Energy experts report hiring rate will ‘remain steady’

With oil prices falling below $50 a barrel, many have expressed concern over the economic impact on high-producing states such as Texas. Some have even gone as far as to predict an economic slump similar to the 1980s. However, experts explain that while falling prices may lead to diminished production, organizations in the energy industry will continue to bring on new talent. spoke with Ken Trevino, president/CEO of Workforce Solutions of the Coastal Bend, who expressed confidence that hiring will remain stable in the Lone Star State. 

"Even if drilling activity goes down, it does not seem to be going away totally," Trevino told the source. "There will be some market adjustments along the way, but we are placing our hope in the substantial investments that have been made and that are still planned for our workforce area."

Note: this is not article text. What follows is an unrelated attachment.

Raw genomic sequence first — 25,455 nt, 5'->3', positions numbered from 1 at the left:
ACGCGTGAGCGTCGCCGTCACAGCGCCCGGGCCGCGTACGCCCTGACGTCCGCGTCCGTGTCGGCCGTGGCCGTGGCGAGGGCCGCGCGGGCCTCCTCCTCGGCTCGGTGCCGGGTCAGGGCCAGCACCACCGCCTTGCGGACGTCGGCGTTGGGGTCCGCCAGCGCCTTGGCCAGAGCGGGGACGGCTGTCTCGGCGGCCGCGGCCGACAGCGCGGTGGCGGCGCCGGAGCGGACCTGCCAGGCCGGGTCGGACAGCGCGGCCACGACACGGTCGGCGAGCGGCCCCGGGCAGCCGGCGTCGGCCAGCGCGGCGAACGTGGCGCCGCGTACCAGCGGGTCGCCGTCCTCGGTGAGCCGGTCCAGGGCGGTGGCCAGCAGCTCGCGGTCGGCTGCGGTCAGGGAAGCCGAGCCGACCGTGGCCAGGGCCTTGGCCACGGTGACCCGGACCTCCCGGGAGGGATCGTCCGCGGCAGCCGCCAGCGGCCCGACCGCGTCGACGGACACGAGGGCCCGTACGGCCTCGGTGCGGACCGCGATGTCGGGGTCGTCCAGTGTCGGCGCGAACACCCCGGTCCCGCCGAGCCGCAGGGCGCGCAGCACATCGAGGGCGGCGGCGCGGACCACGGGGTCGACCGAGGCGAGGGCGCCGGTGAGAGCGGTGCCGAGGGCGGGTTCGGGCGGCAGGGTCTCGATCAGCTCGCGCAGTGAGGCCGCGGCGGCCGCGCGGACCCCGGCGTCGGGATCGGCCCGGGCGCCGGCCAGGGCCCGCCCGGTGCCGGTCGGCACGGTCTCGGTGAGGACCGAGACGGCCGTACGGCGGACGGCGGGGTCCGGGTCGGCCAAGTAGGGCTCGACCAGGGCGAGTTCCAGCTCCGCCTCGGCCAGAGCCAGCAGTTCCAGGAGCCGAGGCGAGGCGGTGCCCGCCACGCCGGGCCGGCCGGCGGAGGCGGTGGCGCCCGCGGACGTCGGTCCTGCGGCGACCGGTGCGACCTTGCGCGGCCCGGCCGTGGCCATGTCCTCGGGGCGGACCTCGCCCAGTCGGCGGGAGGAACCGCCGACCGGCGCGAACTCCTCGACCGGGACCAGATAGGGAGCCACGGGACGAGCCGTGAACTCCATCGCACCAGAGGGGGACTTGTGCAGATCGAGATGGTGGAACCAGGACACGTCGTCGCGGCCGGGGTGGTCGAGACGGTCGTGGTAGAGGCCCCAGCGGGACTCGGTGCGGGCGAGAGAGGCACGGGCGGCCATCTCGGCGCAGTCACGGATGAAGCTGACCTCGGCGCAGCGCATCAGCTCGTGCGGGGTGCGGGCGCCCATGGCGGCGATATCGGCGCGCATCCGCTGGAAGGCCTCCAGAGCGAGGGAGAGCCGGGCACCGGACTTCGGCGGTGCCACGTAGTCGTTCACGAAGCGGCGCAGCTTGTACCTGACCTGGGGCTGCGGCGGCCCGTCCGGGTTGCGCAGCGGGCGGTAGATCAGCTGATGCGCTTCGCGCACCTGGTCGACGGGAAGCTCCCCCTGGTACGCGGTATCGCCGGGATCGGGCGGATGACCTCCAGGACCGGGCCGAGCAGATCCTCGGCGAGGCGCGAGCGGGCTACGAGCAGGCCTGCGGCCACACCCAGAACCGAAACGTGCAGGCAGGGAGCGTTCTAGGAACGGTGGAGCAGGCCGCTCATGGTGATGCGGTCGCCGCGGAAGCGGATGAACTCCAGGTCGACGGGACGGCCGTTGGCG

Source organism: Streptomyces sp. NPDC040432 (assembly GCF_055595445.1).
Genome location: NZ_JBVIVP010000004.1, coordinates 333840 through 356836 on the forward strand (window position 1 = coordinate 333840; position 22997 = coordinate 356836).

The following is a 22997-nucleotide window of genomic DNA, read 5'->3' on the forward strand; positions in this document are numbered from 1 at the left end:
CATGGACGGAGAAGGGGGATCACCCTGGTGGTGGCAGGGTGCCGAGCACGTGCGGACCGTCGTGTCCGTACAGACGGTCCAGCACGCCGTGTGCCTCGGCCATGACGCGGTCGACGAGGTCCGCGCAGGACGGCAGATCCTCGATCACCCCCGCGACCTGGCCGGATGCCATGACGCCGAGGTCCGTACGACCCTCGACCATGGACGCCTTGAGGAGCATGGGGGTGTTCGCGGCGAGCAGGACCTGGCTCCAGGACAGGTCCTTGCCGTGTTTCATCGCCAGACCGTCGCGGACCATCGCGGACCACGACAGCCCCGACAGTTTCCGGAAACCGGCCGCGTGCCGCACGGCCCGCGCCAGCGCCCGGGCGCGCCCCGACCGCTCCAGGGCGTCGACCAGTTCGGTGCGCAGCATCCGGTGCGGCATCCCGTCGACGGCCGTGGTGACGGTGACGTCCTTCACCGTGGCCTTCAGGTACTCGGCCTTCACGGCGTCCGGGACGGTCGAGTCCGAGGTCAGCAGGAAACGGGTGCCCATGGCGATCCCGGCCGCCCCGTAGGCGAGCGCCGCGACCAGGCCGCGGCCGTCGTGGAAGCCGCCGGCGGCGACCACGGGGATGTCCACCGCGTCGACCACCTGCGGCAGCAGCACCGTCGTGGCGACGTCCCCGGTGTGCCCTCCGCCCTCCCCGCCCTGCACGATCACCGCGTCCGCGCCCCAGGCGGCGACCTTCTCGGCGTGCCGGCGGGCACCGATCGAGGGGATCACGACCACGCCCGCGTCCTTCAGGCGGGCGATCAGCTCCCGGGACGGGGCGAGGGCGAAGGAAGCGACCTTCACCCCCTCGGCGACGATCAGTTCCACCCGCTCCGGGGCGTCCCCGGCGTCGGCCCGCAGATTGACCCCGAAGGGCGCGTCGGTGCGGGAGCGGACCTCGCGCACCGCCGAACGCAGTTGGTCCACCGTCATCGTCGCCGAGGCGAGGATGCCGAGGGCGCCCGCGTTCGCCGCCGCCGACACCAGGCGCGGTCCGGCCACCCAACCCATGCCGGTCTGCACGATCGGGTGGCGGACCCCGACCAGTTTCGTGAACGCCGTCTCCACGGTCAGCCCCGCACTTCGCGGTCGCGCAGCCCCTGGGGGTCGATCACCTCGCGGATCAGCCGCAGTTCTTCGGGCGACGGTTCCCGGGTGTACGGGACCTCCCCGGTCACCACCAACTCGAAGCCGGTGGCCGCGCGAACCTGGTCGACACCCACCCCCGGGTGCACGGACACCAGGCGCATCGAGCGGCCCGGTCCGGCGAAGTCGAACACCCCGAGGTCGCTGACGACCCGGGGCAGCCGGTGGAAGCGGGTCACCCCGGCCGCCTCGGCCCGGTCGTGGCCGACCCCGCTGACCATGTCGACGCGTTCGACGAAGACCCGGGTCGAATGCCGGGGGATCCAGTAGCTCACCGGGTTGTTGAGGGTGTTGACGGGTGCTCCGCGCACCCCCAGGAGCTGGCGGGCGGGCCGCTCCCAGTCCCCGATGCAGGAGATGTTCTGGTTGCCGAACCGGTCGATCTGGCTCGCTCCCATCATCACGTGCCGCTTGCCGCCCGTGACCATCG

Trevino explains that even if organizations scale back production, drilling activity will still continue. The substantial investments made in current plays means that most drills will continue to operate. 

Omar Garcia, CEO of the South Texas Energy and Economic Roundtable, echoed Trevino's predictions, explaining that energy activity in Texas is a "long-term play" and that "oil companies are committed to this region." He stated that hiring in the energy industry should "remain steady" for 2015.

As market pressure puts an emphasis on efficient practices, many energy producers may find that their teams need to be re-aligned to new organizational goals, as relying on existing processes may mean sacrificing potential profits. Change management consulting can help ensure that all members of an organization subscribe to the company's vision and understand how their contributions affect the bottom line.